The title role in Adriana Lecouvreur has always been a favorite of sopranos with large voices, which tend to sit less at the very top of their range. This part has a relatively low tessitura, going no higher than Bb, and only a few times at that, but requires great vocal power, and is a meaty and challenging one to tackle on a dramatic level – especially during the work's so-called "Recitation" and death scene. Famous Adrianas of the past 75 years have included Claudia Muzio, Magda Olivero, Renata Tebaldi, Carla Gavazzi, Leyla Gencer, Montserrat Caballé, Raina Kabaivanska, Renata Scotto, Mirella Freni, and Joan Sutherland. Angela Gheorghiu tackled the role at the Royal Opera, London, in 2010 with Jonas Kaufmann as Maurizio. It was the first new production (directed by David McVicar) at the Royal Opera House since 1906. Angela Gheorghiu has reprised the role with great critical acclaim, in the same production, at the Vienna State Opera, when the opera was presented for the very first time on its stage (2014), Paris (2015) and again in London, when she celebrated 25 years on the stage of the Royal Opera House and 150 performances with the company (2017) The Met presented a production new to that house by David McVicar on 31 December 2018, with Anna Netrebko in the title role, Piotr Beczała as Maurizio and Anita Rachvelishvili as the Princess de Bouillon.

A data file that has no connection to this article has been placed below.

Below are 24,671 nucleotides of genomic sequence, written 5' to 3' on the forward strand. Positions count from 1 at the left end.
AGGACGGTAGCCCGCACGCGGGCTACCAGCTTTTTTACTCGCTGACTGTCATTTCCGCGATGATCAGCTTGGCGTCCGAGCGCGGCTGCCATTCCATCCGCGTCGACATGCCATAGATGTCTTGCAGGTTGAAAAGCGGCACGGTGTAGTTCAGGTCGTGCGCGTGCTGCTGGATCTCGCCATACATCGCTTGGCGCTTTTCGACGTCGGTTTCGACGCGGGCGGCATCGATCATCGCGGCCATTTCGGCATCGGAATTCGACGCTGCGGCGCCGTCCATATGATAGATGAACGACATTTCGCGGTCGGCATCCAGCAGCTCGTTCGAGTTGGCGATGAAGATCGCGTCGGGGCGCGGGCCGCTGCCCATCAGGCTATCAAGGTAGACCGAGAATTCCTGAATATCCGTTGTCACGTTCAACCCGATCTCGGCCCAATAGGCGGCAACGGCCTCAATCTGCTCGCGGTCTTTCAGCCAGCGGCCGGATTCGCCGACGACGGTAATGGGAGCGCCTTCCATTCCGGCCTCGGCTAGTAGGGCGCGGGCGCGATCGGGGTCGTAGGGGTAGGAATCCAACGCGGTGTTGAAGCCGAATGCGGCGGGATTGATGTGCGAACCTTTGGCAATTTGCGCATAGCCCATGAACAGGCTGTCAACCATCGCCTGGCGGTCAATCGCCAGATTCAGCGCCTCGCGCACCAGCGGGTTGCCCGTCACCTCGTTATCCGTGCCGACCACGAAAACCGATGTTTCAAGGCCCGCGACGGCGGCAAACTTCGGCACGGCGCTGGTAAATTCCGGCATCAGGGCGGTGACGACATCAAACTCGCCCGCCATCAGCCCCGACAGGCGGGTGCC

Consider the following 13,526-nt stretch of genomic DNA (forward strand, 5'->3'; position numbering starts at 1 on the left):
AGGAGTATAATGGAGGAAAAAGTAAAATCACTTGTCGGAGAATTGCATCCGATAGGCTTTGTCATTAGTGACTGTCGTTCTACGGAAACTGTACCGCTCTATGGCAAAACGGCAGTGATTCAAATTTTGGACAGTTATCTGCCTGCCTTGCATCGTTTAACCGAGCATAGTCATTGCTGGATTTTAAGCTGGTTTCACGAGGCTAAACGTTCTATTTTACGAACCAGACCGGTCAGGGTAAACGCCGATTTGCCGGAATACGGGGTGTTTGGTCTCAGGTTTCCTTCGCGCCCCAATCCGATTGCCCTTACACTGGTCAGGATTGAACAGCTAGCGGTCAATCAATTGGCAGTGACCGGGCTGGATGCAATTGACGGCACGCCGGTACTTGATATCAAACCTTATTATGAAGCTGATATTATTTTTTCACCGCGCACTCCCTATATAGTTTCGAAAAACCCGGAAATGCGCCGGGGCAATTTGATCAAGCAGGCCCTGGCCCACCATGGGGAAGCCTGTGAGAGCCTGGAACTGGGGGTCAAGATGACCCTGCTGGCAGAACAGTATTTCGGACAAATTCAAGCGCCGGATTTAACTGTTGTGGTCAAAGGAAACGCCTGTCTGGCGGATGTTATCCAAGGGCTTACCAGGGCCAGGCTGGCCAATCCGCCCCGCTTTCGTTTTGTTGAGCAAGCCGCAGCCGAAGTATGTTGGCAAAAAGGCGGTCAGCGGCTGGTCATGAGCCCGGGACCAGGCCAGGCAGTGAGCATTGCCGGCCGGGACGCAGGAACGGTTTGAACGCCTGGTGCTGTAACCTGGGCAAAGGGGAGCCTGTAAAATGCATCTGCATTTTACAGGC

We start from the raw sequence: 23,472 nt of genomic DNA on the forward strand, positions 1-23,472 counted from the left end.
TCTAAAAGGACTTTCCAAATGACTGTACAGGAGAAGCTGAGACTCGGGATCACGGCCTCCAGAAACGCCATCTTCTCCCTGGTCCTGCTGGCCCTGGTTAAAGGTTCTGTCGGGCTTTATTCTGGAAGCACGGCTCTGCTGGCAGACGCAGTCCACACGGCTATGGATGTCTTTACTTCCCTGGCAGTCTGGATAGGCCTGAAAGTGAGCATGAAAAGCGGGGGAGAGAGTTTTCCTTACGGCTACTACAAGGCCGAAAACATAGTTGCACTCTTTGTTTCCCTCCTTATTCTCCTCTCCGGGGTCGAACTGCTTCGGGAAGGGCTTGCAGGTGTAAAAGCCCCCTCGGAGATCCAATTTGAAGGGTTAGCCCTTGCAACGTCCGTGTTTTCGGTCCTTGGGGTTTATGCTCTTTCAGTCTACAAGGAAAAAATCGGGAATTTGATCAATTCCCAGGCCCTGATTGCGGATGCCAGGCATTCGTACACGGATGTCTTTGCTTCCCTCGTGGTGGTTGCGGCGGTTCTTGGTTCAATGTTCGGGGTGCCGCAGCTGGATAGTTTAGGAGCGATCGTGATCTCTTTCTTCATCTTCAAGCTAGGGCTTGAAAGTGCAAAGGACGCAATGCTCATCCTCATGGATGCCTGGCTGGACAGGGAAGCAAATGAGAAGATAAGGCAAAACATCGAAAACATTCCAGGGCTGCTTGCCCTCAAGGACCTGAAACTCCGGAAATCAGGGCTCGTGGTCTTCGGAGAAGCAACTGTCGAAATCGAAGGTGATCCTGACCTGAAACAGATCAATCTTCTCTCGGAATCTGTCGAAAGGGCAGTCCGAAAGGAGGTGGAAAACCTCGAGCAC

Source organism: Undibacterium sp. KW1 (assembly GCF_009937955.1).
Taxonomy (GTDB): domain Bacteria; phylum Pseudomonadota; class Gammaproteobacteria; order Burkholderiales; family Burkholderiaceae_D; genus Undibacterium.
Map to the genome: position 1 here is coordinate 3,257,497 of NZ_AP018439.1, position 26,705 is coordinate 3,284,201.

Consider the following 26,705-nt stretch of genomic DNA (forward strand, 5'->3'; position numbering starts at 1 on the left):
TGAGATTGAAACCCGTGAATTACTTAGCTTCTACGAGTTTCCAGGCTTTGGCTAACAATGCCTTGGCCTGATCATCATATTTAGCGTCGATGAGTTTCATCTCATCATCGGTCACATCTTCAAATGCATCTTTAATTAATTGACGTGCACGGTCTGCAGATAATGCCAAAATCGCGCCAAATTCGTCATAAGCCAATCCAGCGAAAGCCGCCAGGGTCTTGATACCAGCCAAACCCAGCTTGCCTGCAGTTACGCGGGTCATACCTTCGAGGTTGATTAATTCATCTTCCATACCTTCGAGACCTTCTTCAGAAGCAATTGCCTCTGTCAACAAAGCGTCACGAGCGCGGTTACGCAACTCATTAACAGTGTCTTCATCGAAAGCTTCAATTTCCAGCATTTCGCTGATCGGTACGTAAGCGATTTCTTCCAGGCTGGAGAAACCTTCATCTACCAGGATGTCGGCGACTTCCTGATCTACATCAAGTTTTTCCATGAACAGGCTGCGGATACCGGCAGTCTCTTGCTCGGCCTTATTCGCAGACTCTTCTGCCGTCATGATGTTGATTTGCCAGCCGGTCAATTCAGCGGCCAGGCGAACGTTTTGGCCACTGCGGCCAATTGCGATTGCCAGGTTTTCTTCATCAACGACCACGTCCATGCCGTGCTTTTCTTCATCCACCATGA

A recording of part of the opera's last act duet "No, più nobile", rearranged into a self-contained tenor aria, was made by Caruso as early as 1902 for the Gramophone & Typewriter Company in Milan and its affiliates, with Cilea at the piano.
Backstage at the Comédie-Française
The company is preparing for a performance and bustling around Michonnet, the stage manager. The Prince de Bouillon, admirer and patron of the actress Duclos, is also seen backstage with his companion, the Abbé. Adriana enters, reciting, and replies to the others' praise with 'Io son l'umile ancella' ("I am the humble servant of the creative spirit"). Left alone with Adriana, Michonnet wants to express his love for her. However, Adriana explains that she already has a lover: Maurizio, a soldier of the Count of Saxony. Maurizio enters and declares his love for Adriana, 'La dolcissima effigie.' They agree to meet that night, and Adriana gives him some violets to put in his buttonhole. The Prince and the Abbé return. They have intercepted a letter from Duclos, in which she requests a meeting with Maurizio later that evening at the Prince's villa. The Prince, hoping to expose the tryst, decides to invite the entire troupe there after the performance. On receiving Duclos's letter, Maurizio cancels his appointment with Adriana, who in turn opts to join the Prince's party.
A villa by the Seine